Sole Trader Advantages & Disadvantages
One of the first decisions you need to make when setting up your own business is whether you want to run it as a sole trader, in partnership with someone else, or as a limited company. Each option has advantages and disadvantages, so it's worthwhile taking some time to understand how each might affect your business and the way you run it.
Choosing to become a Sole Trader will give you these advantages:
Easy to start - and finish. This is the simplest way to start in business. All you need to do is register as self-employed, register for VAT if necessary, and make sure you comply with any special regulations covering your chosen trade. Closing your business is equally straightforward.
Your own business. A sole trader is completely responsible for the whole business. You make all your own decisions without having to ask anyone else's opinion or permission.
All of the profits. What your business makes belongs to you.
Privacy. A limited company has to publish its accounts, which anyone can inspect, but as a sole trader you only have to divulge your financial details to the relevant authorities.
Lower taxes. Some tax rules, such as those for capital gains and offsetting losses, are different for sole traders and limited companies, with sole traders often getting the better deals.
Less paperwork. Sole traders must keep accounts and business records, but running a limited company involves far more administration and record keeping.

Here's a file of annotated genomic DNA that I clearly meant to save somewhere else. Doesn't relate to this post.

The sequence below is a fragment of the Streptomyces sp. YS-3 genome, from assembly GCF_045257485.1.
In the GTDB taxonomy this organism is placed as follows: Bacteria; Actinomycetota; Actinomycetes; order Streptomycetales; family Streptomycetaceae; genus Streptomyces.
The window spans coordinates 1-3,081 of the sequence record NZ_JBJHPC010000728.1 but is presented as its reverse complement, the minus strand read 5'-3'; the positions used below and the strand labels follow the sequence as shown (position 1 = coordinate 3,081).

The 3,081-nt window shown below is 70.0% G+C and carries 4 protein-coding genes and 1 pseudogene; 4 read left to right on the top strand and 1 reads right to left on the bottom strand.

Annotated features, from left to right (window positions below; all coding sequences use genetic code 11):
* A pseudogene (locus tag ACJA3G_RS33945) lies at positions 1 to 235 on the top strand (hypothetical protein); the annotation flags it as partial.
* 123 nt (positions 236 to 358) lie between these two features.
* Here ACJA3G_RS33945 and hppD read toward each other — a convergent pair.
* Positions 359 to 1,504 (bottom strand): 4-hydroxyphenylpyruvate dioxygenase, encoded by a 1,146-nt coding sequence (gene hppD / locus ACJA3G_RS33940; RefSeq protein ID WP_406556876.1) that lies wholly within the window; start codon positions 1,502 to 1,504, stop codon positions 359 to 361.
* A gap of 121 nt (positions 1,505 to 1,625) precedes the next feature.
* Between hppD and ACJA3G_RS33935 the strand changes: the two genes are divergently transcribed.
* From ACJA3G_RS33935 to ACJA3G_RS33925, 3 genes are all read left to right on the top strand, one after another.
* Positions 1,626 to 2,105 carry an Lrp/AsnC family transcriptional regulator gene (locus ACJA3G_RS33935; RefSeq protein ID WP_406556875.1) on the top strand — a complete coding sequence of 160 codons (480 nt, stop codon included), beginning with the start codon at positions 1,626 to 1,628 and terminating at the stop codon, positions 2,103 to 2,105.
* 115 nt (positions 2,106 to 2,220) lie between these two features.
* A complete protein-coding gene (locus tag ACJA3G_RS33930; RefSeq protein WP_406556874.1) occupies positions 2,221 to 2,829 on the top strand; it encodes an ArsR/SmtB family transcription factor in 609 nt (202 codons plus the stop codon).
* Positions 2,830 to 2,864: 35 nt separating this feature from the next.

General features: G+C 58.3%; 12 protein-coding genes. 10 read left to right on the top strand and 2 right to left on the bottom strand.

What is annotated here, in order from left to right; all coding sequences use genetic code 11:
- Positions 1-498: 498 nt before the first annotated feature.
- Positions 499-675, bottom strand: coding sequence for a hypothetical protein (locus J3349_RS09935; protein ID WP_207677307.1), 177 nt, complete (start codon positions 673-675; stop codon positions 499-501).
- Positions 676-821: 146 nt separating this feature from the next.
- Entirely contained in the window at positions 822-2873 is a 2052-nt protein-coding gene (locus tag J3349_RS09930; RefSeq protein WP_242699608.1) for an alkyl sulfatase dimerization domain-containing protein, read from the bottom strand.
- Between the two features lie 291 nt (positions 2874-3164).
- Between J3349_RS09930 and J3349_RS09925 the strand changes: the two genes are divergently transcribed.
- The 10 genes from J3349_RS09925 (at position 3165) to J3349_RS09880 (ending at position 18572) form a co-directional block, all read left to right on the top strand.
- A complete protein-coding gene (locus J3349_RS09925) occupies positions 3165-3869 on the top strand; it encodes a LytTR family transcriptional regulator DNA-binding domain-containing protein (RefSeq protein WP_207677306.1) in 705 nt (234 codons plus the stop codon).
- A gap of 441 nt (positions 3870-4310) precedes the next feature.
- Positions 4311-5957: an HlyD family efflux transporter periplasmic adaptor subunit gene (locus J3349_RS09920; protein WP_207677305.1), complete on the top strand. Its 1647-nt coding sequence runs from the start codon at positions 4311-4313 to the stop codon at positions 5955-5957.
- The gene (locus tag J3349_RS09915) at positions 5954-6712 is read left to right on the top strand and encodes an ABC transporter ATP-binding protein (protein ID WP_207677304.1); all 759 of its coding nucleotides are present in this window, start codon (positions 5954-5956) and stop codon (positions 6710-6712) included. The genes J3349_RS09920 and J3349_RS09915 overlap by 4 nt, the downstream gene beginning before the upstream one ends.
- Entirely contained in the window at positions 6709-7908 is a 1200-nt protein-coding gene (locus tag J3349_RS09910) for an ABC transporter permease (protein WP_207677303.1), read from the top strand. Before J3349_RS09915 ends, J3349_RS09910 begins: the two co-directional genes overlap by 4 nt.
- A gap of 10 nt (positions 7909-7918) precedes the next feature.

Easy to change. If you later decide to run your business as a limited company the change will be less complicated than if you begin as a company and want to change to a sole trader.
But you also need to aware of the following disadvantages:
Personal liability. You are responsible for all debts incurred by the business so, if the business fails, your personal assets are at risk. You could even find yourself facing bankruptcy. You can also be personally sued for any damages your business causes (for example, if you fail to fulfil a contract).
Financial difficulties. In today's economy, even large, well-established companies are finding it difficult to get business finance. Banks will be happy to take your money, but most are extremely wary of lending to a sole
trader. You might also find that suppliers are unwilling to offer you the same credit terms and discounts they would offer to a limited company.
Public perception. Although a sole trader can offer a more personal service to customers, some clients prefer to deal with a larger company and appreciate the protection it brings.
Competition. If your main competitors are also sole traders you can compete with them on an equal footing, but it's much harder to survive if a larger company sets up in opposition to you.
Each business is different, so take a good look at your own circumstances and business plan before deciding which will be the most suitable: becoming a sole trader, setting up a partnership or forming a limited company. Whatever you do, take professional advice to ensure you get your business off to the best possible start.